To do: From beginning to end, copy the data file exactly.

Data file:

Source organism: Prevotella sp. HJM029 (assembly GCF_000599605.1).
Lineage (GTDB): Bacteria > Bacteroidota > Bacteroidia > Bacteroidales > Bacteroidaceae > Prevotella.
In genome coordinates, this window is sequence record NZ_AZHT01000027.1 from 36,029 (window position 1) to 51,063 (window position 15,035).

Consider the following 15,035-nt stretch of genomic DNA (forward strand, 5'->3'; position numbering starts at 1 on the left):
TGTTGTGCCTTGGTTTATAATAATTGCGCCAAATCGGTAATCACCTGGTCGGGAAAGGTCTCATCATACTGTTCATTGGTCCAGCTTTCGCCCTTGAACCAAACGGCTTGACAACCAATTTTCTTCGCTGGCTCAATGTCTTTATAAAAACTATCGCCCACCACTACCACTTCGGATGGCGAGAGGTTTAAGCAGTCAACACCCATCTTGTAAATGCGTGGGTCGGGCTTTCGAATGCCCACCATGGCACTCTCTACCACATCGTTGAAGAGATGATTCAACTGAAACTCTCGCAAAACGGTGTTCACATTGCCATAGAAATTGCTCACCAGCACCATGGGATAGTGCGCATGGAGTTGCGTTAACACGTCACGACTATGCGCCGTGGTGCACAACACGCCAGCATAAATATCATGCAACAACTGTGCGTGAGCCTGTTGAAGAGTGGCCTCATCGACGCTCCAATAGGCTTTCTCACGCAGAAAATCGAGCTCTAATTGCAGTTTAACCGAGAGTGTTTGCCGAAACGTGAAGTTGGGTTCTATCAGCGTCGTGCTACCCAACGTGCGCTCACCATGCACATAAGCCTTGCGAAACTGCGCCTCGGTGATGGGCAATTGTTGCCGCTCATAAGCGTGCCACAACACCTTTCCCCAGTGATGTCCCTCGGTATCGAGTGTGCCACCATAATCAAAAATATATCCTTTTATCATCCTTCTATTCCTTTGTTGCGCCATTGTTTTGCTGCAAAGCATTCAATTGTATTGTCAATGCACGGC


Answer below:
Source organism: Prevotella sp. HJM029 (assembly GCF_000599605.1).
Lineage (GTDB): Bacteria > Bacteroidota > Bacteroidia > Bacteroidales > Bacteroidaceae > Prevotella.
In genome coordinates, this window is sequence record NZ_AZHT01000027.1 from 36,029 (window position 1) to 51,063 (window position 15,035).

Consider the following 15,035-nt stretch of genomic DNA (forward strand, 5'->3'; position numbering starts at 1 on the left):
TGTTGTGCCTTGGTTTATAATAATTGCGCCAAATCGGTAATCACCTGGTCGGGAAAGGTCTCATCATACTGTTCATTGGTCCAGCTTTCGCCCTTGAACCAAACGGCTTGACAACCAATTTTCTTCGCTGGCTCAATGTCTTTATAAAAACTATCGCCCACCACTACCACTTCGGATGGCGAGAGGTTTAAGCAGTCAACACCCATCTTGTAAATGCGTGGGTCGGGCTTTCGAATGCCCACCATGGCACTCTCTACCACATCGTTGAAGAGATGATTCAACTGAAACTCTCGCAAAACGGTGTTCACATTGCCATAGAAATTGCTCACCAGCACCATGGGATAGTGCGCATGGAGTTGCGTTAACACGTCACGACTATGCGCCGTGGTGCACAACACGCCAGCATAAATATCATGCAACAACTGTGCGTGAGCCTGTTGAAGAGTGGCCTCATCGACGCTCCAATAGGCTTTCTCACGCAGAAAATCGAGCTCTAATTGCAGTTTAACCGAGAGTGTTTGCCGAAACGTGAAGTTGGGTTCTATCAGCGTCGTGCTACCCAACGTGCGCTCACCATGCACATAAGCCTTGCGAAACTGCGCCTCGGTGATGGGCAATTGTTGCCGCTCATAAGCGTGCCACAACACCTTTCCCCAGTGATGTCCCTCGGTATCGAGTGTGCCACCATAATCAAAAATATATCCTTTTATCATCCTTCTATTCCTTTGTTGCGCCATTGTTTTGCTGCAAAGCATTCAATTGTATTGTCAATGCACGGC